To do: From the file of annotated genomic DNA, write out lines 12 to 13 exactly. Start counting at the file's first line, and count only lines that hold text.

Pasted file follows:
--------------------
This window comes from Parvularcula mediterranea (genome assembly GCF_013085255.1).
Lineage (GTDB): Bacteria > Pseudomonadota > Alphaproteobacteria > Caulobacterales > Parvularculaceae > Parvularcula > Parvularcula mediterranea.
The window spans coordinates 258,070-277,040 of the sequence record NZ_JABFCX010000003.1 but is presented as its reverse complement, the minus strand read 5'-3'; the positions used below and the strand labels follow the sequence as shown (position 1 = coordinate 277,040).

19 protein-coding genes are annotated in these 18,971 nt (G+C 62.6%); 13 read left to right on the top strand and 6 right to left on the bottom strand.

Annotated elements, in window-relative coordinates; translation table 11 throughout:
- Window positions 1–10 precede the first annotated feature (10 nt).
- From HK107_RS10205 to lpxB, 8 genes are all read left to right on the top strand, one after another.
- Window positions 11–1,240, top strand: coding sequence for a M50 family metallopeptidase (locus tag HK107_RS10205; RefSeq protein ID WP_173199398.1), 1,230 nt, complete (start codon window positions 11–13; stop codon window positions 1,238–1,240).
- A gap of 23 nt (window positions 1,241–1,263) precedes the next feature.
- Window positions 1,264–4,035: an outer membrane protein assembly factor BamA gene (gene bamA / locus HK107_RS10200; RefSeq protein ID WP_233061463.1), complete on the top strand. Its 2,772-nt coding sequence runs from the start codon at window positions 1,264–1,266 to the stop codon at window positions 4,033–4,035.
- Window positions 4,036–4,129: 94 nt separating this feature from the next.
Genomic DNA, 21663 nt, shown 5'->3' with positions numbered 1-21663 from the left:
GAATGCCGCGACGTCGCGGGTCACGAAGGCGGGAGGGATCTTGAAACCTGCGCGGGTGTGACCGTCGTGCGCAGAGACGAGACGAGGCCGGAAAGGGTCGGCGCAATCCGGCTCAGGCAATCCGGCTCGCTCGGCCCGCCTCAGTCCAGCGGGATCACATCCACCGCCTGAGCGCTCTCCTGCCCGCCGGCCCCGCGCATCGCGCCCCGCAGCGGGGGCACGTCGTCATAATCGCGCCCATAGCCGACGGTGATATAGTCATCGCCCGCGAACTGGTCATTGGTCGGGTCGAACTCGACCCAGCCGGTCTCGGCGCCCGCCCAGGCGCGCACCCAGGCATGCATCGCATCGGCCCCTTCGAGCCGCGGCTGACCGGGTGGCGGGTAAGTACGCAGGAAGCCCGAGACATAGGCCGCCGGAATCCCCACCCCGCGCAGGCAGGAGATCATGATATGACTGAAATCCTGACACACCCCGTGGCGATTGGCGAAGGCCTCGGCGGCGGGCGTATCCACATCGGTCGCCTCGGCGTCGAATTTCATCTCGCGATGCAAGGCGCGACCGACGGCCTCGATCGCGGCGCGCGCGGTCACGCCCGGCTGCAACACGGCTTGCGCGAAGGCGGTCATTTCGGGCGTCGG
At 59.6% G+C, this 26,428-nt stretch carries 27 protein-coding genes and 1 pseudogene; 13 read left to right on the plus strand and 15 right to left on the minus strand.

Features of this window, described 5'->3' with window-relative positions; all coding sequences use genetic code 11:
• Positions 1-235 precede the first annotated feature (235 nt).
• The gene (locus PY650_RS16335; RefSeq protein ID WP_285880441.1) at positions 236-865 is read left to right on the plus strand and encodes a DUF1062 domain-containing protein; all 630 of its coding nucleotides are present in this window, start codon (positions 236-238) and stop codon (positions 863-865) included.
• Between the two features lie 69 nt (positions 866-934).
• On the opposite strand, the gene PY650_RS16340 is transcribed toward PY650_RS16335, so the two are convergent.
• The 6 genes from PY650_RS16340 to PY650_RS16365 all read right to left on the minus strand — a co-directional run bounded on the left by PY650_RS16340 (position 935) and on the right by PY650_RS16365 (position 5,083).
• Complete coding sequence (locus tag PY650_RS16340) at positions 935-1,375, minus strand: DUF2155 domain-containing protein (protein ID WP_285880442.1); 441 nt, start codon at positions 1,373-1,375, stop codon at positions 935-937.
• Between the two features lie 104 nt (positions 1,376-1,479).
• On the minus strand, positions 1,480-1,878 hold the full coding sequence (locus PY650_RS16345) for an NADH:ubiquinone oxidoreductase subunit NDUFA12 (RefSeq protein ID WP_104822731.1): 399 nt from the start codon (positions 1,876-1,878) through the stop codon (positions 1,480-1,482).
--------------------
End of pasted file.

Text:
Genomic DNA, 21663 nt, shown 5'->3' with positions numbered 1-21663 from the left:
GAATGCCGCGACGTCGCGGGTCACGAAGGCGGGAGGGATCTTGAAACCTGCGCGGGTGTGACCGTCGTGCGCAGAGACGAGACGAGGCCGGAAAGGGTCGGCGCAATCCGGCTCAGGCAATCCGGCTCGCTCGGCCCGCCTCAGTCCAGCGGGATCACATCCACCGCCTGAGCGCTCTCCTGCCCGCCGGCCCCGCGCATCGCGCCCCGCAGCGGGGGCACGTCGTCATAATCGCGCCCATAGCCGACGGTGATATAGTCATCGCCCGCGAACTGGTCATTGGTCGGGTCGAACTCGACCCAGCCGGTCTCGGCGCCCGCCCAGGCGCGCACCCAGGCATGCATCGCATCGGCCCCTTCGAGCCGCGGCTGACCGGGTGGCGGGTAAGTACGCAGGAAGCCCGAGACATAGGCCGCCGGAATCCCCACCCCGCGCAGGCAGGAGATCATGATATGACTGAAATCCTGACACACCCCGTGGCGATTGGCGAAGGCCTCGGCGGCGGGCGTATCCACATCGGTCGCCTCGGCGTCGAATTTCATCTCGCGATGCAAGGCGCGACCGACGGCCTCGATCGCGGCGCGCGCGGTCACGCCCGGCTGCAACACGGCTTGCGCGAAGGCGGTCATTTCGGGCGTCGG